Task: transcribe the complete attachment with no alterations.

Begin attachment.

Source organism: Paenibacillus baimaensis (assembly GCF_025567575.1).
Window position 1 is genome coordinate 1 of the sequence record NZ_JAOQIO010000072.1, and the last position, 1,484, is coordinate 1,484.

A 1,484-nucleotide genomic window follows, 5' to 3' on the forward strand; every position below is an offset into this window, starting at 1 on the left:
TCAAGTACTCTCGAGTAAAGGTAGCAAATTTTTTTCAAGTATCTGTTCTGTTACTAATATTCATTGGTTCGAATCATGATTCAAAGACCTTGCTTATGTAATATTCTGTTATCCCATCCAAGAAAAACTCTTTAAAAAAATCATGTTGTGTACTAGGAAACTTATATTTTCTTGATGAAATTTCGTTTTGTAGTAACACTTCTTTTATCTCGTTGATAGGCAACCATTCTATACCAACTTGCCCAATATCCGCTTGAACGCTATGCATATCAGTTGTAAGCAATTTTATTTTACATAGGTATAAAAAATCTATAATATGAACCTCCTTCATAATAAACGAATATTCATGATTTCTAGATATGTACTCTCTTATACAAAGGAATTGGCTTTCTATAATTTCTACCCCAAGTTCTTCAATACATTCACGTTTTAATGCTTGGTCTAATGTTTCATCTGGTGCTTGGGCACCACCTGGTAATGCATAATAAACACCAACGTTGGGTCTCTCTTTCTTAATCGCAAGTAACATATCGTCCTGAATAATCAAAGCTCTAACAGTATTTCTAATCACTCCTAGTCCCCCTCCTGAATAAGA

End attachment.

Source organism: Paenibacillus baimaensis (assembly GCF_025567575.1).
Window position 1 is genome coordinate 1 of the sequence record NZ_JAOQIO010000072.1, and the last position, 1,484, is coordinate 1,484.

A 1,484-nucleotide genomic window follows, 5' to 3' on the forward strand; every position below is an offset into this window, starting at 1 on the left:
TCAAGTACTCTCGAGTAAAGGTAGCAAATTTTTTTCAAGTATCTGTTCTGTTACTAATATTCATTGGTTCGAATCATGATTCAAAGACCTTGCTTATGTAATATTCTGTTATCCCATCCAAGAAAAACTCTTTAAAAAAATCATGTTGTGTACTAGGAAACTTATATTTTCTTGATGAAATTTCGTTTTGTAGTAACACTTCTTTTATCTCGTTGATAGGCAACCATTCTATACCAACTTGCCCAATATCCGCTTGAACGCTATGCATATCAGTTGTAAGCAATTTTATTTTACATAGGTATAAAAAATCTATAATATGAACCTCCTTCATAATAAACGAATATTCATGATTTCTAGATATGTACTCTCTTATACAAAGGAATTGGCTTTCTATAATTTCTACCCCAAGTTCTTCAATACATTCACGTTTTAATGCTTGGTCTAATGTTTCATCTGGTGCTTGGGCACCACCTGGTAATGCATAATAAACACCAACGTTGGGTCTCTCTTTCTTAATCGCAAGTAACATATCGTCCTGAATAATCAAAGCTCTAACAGTATTTCTAATCACTCCTAGTCCCCCTCCTGAATAAGA